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Nextdoor is launching a new ad product called “Local Deals.” While the company has shown ads from local businesses for some time those have come largely through partners; this is the first broad-based self-service offering for small businesses (SMBs) on the site.
Simple ad creation. In order to set up a Local Deal, SMBs need to create free Business Page. They are then guided through the simple ad-creation process in a wizard. They choose a radius from a business location using a slider and adjust to reach or opt-out of specific neighborhoods. They pick an expiration time frame (e.g., 14 days), create a redemption code, upload images from their phones/computers or provided stock images, enter payment credentials and publish.
Pricing right now is fixed (impression-based) and depends on the number of neighborhoods targeted and the population density of those areas. There’s no bidding and competition doesn’t impact pricing, according to Nextdoor’s Head of Product, Tatyana Mamut.
Search and display. Local Deals will appear in several places on Nextdoor: in residents’ feeds, on Business Pages, in the Business section and in search results. There’s also a Local Deals area on the site that displays all deals in a consumer’s area (see graphic below).
There are two buttons for consumers to engage with: save and redeem. Redemption can be online or in-store. Nextdoor is tracking and reporting these actions by consumers. Currently, it’s not tracking offline store visits, although a possibility for the future.
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Mamut told me that Local Deals was created to respond to a common request from local business owners, “The ability to communicate directly with their neighbors.”
According to Nextdoor data, there are 40 million neighbor recommendations on the site and “76% of members [have] been influenced by a neighbor’s suggestion on Nextdoor.” Indeed, asking for and recommending local businesses and service providers is a very common activity on Nextdoor.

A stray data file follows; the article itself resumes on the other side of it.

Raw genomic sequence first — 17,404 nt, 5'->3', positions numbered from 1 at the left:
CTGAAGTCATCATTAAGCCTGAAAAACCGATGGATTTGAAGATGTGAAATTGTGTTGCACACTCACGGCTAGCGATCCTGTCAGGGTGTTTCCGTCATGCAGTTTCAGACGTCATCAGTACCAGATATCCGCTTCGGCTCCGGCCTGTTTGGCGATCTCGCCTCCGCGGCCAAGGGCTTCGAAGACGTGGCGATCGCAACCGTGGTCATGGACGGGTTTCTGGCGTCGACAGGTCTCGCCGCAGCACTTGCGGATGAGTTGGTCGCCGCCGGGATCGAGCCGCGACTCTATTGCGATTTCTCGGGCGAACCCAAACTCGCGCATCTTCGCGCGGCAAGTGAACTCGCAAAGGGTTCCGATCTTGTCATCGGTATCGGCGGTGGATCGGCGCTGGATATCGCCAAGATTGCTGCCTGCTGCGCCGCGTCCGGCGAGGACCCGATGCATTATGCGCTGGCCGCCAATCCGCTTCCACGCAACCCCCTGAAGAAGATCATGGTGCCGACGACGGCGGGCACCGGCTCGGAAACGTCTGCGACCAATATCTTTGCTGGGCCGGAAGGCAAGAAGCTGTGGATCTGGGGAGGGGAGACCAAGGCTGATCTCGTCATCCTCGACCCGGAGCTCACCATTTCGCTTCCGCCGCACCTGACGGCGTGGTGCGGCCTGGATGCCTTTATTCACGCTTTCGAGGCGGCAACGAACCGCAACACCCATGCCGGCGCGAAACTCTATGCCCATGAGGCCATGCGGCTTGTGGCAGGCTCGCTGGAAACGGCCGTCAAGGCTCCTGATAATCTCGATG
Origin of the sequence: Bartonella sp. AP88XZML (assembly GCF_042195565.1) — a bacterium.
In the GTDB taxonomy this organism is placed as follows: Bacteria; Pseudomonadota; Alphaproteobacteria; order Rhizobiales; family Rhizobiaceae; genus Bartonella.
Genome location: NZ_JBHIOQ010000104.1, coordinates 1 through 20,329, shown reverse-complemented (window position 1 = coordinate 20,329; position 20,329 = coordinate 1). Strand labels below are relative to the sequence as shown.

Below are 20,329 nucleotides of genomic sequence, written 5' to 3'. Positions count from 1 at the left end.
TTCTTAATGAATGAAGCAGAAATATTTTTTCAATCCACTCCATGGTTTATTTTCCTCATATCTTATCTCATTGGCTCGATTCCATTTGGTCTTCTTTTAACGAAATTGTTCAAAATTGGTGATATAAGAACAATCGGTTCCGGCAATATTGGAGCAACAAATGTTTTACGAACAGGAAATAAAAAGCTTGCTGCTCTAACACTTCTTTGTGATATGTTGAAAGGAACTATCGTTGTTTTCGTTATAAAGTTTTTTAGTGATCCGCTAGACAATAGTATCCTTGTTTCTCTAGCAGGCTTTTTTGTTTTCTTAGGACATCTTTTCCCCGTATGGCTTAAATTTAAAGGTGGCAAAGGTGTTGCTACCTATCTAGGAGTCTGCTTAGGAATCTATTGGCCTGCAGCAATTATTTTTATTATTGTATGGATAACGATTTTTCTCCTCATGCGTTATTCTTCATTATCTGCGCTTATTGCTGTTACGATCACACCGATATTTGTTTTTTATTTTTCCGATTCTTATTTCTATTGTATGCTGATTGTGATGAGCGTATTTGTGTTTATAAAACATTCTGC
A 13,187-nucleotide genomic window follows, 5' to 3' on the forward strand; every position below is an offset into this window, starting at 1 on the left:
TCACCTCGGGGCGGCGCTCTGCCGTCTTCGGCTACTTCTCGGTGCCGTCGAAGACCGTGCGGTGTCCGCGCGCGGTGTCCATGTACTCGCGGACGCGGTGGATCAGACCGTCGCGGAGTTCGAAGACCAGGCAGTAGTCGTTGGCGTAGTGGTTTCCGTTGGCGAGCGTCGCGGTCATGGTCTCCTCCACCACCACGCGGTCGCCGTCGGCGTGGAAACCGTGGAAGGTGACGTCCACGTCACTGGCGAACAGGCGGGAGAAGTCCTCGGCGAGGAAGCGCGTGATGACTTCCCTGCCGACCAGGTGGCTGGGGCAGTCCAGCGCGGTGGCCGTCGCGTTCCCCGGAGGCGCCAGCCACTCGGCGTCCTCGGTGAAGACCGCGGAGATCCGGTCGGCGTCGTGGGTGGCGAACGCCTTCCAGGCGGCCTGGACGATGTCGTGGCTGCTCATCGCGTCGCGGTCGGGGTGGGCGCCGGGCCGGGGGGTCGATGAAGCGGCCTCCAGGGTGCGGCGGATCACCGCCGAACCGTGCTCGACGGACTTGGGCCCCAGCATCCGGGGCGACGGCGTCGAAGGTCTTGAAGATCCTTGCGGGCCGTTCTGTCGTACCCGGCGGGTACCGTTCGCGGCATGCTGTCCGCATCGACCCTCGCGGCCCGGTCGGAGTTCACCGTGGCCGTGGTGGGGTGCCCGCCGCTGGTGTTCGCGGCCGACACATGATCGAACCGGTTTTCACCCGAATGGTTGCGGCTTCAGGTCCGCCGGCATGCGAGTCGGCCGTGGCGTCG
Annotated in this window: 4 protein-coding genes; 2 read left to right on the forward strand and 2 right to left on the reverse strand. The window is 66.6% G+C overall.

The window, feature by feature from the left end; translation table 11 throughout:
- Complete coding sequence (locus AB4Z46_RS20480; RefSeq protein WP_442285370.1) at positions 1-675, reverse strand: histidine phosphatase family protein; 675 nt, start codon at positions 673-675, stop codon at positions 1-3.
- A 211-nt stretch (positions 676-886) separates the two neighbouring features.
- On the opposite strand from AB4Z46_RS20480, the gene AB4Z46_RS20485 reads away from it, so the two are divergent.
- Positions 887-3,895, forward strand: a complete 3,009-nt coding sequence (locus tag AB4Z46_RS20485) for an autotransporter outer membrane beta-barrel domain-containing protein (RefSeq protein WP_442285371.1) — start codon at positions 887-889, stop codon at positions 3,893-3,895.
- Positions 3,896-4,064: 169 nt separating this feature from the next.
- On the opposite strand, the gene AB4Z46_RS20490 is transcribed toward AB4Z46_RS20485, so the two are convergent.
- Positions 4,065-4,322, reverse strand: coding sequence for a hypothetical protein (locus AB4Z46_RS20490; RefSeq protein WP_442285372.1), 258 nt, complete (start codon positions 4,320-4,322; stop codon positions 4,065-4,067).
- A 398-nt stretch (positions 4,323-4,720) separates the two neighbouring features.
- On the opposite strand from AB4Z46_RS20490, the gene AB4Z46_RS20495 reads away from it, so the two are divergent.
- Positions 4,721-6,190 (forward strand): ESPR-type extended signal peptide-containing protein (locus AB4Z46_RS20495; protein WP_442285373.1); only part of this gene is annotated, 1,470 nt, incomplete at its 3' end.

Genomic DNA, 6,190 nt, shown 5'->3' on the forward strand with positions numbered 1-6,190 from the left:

I asked Mamut about user search behavior; Nextdoor has recently started putting sponsored listings in search results. She said that consumers display a range of behaviors on the site: engaging with their feeds, browsing and searching. She added, “Members go to the search box when there’s immediacy involved.”
What’s very interesting here, because of the multiple placements for Local Deals, is that it winds up being both a paid search and display ad product in one. It’s available today in the U.S. and will be rolling out to other geographies in the near future.
Why we should care. As I previously wrote, Nextdoor is one of the few really interesting consumer offerings going on in local right now. The company operates in 248,000 neighborhoods and 11 countries. It’s heading for an inevitable IPO unless a larger entity tries to buy it before it gets there.
Nextdoor is also in a position to be disruptive, to varying degrees, to Facebook, Google and Yelp from a local advertising standpoint. Google Ads are too complicated for many small businesses; Facebook never developed a culture of search behavior and many business owners are profoundly ambivalent about Yelp.
Nextdoor has a culture of local business recommendations and, increasingly, local search. It’s also highly trusted because its members are verified neighbors. It will be fascinating to see where the site goes from here and how it tries to further monetize its audience and traffic.